Safe Rides Puts the Brakes on Dangerous Teen Driving


Spring break is here, and thousands of San Diego County high school students are ready to party.

But the party atmosphere sometimes brings danger and even death to the roads, where thousands of American teens die in alcohol-related car crashes each year.

Teen volunteers with San Diego County’s Safe Rides program are fighting to keep the danger out of spring break--and ordinary weekends--by giving their peers a ride home from parties, or from just about anywhere.


“This is students helping students,” said Dawn McGovern, a sophomore at Helix High School who has been involved with the program in East County since it began last year.

“We give lots of different people rides home, and sometimes we get intoxicated people, so we bring a bucket with us,” McGovern said. “Or maybe we’ll get kids who just need a ride home from their friend’s house.

“I’d say about 85% of them are intoxicated. I’d rather have them go home with people who know what they’re doing.”

Safe Rides, offered to youths between the ages of 14 and 20, operates from five places throughout the county, and was started by the Boy Scouts of America to deal with problems like drunk driving, gang violence and date rape.

The countywide program offers young people a way out of these kinds of situations, without them having to call their parents for a ride and face getting into trouble at home.

“Even if kids aren’t into drinking, they’ll feel pressure to do so because that’s what they are supposed to do,” said attorney Vaughan de Kirby, sponsor of the East County program. “One criticism of the program is that it somehow encourages kids to drink, but that is just not the case. The reality is that kids are going to find themselves in trouble, and there’s a program there to help.”

For instance, De Kirby said, a young woman could become uncomfortable on a date, or at a party, and be too embarrassed to call her parents for a ride home. At the same time, she doesn’t want her parents to know that she became uncomfortable, because they might not let her see her boyfriend again.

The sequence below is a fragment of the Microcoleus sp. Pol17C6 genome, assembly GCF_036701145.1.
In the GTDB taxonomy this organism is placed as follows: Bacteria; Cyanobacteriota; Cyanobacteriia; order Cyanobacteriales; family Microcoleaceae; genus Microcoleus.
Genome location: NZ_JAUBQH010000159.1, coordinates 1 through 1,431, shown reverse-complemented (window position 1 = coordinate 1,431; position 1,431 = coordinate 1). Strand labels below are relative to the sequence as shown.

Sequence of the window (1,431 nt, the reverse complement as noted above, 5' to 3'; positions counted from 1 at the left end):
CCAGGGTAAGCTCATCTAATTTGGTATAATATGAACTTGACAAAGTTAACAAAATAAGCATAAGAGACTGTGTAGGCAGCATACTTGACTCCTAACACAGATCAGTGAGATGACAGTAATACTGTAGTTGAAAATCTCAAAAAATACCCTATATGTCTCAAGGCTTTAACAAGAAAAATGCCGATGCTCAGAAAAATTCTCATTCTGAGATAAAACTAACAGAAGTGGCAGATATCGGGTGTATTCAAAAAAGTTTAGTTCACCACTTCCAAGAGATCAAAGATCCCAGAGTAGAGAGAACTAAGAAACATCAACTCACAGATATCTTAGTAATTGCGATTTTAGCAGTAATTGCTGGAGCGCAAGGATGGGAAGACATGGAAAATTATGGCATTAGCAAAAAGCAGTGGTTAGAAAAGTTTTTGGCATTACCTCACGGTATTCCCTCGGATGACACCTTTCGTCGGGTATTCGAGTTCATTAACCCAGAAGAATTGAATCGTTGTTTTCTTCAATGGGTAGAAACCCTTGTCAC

“Compared with the last two years, the abuse of teens related to gangs, drinking and date rape is going down. . . . We feel we are making a contribution,” said Michael Newman, director of the Boy Scouts Explorers and coordinator of Safe Rides.

Every Friday and Saturday night, at the five dispatch sites around the county, student volunteers from different high schools get together from 10 p.m. until 2 a.m. to wait for the calls, often while watching a video and eating pizza.

The Point Loma/La Jolla Safe Rides program has about 90 volunteers and nets up to 25 calls per weekend, said Melanie Nickel, Point Loma’s Safe Rides adviser. That program, which started five years ago and gave 800 rides during the 1990 school year.

Although an adult adviser is present at the dispatch center, the students are the ones who answer the phones and give the rides. Each car that goes out is equipped with a flashlight, a bucket, a first aid kit, a CB radio and a map, McGovern said.

Two teen volunteers, one of each sex, are always present in the pick-up cars to make riders feel as comfortable as possible.

“This is totally confidential, and there are no strings attached,” McGovern said. “We all talk a lot in the car, but you can’t go to school the next day and spread it around. We just drop them off and make sure they get in OK and then take off.”